Collaborative Classroom is honored to feature learning community instructor Megan Lanier, from P.K. Yonge Developmental Research School in Gainesville, Florida for our Teacher Spotlight. Megan appreciates how Collaborative Literacy has taught her how to harness the power of the group and the partnership in her daily instruction.
Tell us briefly about your classroom and how long you’ve been implementing Collaborative Literacy.
This year, I taught a class of 23 students. In total, I have twelve 4th graders and eleven 5th graders. At P.K. Yonge, our student population reflects the demographic composition of the school-age population of the state. We have a lot of fun together! This is my second year implementing Making Meaning and Being a Writer in my own classroom.
What do you appreciate about Collaborative Literacy?
One thing that I love about Collaborative Literacy is how it allows all of my students (and me!) to come together around a central piece of text, lesson, or unit of study. One of my favorite units in the Making Meaning curriculum is a novel study of the book Tuck Everlasting. It is the greatest joy for me as a teacher to see my students bursting with things to discuss with their partners as I near the end of a chapter or section of the book. Collaborative Literacy offers kids the chance to hear from other kids, and I feel that that allows them to engage with and access material differently than if it were structured in any other way.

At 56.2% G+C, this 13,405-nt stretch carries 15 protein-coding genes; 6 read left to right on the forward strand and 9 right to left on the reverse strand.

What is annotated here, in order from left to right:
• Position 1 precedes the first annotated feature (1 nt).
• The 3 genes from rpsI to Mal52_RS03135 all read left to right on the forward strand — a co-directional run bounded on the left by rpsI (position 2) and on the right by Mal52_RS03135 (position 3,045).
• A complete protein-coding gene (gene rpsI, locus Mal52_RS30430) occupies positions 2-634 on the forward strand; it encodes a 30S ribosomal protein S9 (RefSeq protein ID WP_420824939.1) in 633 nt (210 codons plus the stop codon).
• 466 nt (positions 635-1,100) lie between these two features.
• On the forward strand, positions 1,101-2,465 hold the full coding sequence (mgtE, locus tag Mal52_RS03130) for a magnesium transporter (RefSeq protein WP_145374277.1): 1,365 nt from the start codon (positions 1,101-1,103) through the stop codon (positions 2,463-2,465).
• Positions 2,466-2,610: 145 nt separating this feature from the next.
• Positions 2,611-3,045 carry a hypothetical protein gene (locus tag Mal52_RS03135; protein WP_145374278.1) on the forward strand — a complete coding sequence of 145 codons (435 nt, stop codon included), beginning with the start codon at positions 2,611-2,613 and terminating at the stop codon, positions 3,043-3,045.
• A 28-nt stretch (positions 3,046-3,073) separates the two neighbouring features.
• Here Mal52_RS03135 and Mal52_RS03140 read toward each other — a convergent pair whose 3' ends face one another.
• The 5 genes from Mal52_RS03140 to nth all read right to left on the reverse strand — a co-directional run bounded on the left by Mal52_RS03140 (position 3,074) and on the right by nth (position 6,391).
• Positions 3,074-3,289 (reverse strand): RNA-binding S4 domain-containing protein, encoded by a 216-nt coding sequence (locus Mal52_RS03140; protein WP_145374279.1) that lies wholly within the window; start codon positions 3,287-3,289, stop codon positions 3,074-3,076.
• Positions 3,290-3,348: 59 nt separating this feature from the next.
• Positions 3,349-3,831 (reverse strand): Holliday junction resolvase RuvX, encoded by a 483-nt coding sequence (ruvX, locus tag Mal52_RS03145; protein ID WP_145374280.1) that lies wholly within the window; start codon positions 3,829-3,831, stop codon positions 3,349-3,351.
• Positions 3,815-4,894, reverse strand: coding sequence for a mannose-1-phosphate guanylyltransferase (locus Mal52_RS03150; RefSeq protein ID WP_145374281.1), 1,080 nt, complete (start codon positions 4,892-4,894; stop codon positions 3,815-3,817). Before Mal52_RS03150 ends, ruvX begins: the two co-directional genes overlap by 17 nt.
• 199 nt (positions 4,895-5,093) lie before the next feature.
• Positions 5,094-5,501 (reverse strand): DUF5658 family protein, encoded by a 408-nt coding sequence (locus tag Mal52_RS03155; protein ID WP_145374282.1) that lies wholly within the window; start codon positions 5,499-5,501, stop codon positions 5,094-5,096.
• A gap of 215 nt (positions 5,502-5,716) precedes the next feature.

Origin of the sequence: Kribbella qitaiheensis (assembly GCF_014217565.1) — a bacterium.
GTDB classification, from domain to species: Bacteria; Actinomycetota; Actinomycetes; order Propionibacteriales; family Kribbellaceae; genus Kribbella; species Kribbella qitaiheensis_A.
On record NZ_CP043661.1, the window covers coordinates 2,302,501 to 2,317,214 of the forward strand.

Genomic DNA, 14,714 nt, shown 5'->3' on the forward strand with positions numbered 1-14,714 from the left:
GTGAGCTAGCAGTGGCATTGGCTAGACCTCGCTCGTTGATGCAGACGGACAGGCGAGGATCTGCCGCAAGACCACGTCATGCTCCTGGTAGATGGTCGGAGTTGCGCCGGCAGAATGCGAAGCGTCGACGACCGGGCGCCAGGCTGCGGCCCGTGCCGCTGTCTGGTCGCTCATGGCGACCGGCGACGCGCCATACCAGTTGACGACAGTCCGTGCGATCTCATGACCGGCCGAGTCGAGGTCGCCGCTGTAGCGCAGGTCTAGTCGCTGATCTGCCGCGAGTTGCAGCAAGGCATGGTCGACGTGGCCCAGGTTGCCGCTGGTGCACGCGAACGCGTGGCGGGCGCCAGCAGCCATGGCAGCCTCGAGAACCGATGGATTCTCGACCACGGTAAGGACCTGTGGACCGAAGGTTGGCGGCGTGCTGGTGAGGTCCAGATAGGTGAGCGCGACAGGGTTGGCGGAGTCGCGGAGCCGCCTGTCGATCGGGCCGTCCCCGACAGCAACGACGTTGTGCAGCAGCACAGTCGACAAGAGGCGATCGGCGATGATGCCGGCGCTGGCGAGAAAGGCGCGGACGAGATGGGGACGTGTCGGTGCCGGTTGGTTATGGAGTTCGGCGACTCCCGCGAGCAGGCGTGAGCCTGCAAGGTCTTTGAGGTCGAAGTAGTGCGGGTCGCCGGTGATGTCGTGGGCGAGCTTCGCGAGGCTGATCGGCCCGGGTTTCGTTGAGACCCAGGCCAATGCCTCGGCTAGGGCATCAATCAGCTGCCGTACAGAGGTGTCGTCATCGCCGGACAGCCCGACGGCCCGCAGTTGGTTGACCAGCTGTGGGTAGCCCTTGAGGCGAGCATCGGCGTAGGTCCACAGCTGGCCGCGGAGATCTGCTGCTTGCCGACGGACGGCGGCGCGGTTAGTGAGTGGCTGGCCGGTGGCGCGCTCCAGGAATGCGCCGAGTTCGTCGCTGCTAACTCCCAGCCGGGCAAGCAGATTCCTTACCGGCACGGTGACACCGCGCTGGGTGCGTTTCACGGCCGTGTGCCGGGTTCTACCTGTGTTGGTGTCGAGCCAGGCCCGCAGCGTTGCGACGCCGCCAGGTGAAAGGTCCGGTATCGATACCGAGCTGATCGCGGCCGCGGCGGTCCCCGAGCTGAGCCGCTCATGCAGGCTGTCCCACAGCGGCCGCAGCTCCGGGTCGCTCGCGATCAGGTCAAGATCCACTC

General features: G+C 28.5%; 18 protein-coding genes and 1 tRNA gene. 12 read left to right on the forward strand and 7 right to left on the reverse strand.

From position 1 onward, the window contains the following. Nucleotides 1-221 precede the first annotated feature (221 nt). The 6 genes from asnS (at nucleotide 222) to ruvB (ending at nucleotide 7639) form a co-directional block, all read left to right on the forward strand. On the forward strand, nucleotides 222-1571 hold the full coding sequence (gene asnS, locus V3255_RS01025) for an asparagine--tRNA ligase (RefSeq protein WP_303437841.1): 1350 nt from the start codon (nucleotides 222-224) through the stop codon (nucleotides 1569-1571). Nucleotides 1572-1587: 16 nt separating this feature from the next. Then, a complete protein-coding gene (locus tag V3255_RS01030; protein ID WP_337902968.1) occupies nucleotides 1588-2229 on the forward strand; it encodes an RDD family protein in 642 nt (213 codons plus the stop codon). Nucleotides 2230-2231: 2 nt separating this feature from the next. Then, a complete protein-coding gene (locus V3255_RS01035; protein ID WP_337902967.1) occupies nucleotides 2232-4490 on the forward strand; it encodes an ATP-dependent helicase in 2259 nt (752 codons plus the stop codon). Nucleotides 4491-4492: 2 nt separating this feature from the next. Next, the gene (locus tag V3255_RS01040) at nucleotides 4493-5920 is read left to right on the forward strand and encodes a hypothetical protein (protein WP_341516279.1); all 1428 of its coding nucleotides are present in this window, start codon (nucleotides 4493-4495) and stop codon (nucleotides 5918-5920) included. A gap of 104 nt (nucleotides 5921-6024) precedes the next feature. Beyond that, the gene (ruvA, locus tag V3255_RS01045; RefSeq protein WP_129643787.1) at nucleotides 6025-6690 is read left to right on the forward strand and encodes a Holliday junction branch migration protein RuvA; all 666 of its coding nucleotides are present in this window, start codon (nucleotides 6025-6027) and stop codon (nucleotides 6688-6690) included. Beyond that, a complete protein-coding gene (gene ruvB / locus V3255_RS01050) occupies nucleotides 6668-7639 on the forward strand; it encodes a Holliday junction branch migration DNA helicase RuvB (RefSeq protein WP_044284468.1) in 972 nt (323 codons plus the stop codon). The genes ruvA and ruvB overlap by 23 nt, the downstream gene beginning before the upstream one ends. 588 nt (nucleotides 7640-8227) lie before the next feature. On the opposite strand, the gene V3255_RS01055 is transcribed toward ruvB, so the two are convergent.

What have you noticed the students doing?
I’ve noticed how thoughtful my students have become throughout the year with their own responses and their responses to other students. I feel like I’ve seen them really try to understand each other’s thinking. Often, after asking a question, you can see the kids using their think-time before turning and sharing with their partner, and once discussing, using the discussion prompts to help structure their conversations to allow for better understanding of their own thinking and their partner’s.
How has this approach impacted your own teaching?
Collaborative Literacy has taught me the power of the group and the partnership. How, when we place the majority of the thinking back on the kids and the group, and use the structures that Making Meaning and Being a Writer provide, the kids can work together to grapple with deep and meaningful questions and conversations around complex text with the teacher as a guide. Overall, I am so thankful for these programs, how they have impacted me, and how they are continuing to shape me as a teacher!